Blake’s Plead for Social Justice
In William Blake's "The Chimney Sweeper" in the Songs of Innocence there is an intense contrast between the death, weeping, exploitation, and oppression that Tom Dacre endures and the childlike innocence that allows Tom to be gullible enough to believe his life is somewhat fair and or just. With Tom Dacre's imagination, he is able to use the idea of his ultimate hope of being nurtured and cared for by his father in Heaven as motivation to continue living in such an unjust situation and society. Straight out of the gate Blake creates a sense of sympathy and awareness for the main chimney sweeper, Tom Dacre. With an introduction through tragedy, the reader gets their first idea of how one might become a chimney sweep: “When my mother died I was very young, / And my father sold me while yet my tongue / Could scarcely cry …”(lines 1-3). Almost immediately the reader feels for Tom as we watch his innocence is being forcibly stolen from him. His sacrificial life to society is emphasized as Blake shares a narrative of Tom Dacre's hair, that symbolizes lamb's hair, is shaved off. Even deeper the lamb symbolizes the Christian theme of Christ's purity, sacrifice to humanity and temporal neglect of his father. The middle of the poem brings heartfelt smiles as we witness the pristine plain being enjoyed by children filled with laughter and happiness. However, this creates more compassion and heartbreak from the reader, as Tom's intense longing to be free from suffering is more evident.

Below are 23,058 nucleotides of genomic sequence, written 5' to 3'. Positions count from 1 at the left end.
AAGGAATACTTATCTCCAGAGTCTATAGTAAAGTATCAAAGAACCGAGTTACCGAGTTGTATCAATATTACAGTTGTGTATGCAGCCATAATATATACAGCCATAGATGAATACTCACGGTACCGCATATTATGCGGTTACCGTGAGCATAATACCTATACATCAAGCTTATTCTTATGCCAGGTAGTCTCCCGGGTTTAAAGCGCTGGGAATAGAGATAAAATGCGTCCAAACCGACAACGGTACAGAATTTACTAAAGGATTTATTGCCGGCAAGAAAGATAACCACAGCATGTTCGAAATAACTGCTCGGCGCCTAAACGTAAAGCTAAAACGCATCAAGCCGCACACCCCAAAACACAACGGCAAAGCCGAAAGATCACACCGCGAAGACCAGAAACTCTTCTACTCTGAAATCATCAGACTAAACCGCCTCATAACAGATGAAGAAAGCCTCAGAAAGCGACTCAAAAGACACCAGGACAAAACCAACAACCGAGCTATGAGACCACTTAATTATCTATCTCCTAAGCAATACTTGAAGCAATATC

At the end of the poem, Tom is told to if he remains good, as a reward he will be granted the joy being reunited with his father and God, which produces conflict in emotion for the reader. The reader wants feel as hopeful and as naive to believe of such a promise. However, looking at the bigger picture, it is incredibly difficult to justify the actuality of what it means to be a chimney sweep. At such a young age, often five and up children would work long hours inhaling soot, climbing high and tight chimneys, often resulting in many dying. With the knowledge of corruption and the unfairness, the promise seems empty, nearly impossible to fulfill and almost hurtful. We cringe as we reflect on the historic means that the powerful would use to take advantage of the defenseless, those that were economically disadvantaged and lacked high social status. The psychological, political and religious philosophies aimed to aid the wealthy and keep the poor in their place with no right to argue or disobey, because “… if all do their duty, they need not fear harm” (line 24). In present time, most would not dare imagine having to sell their own child into a potential living hell.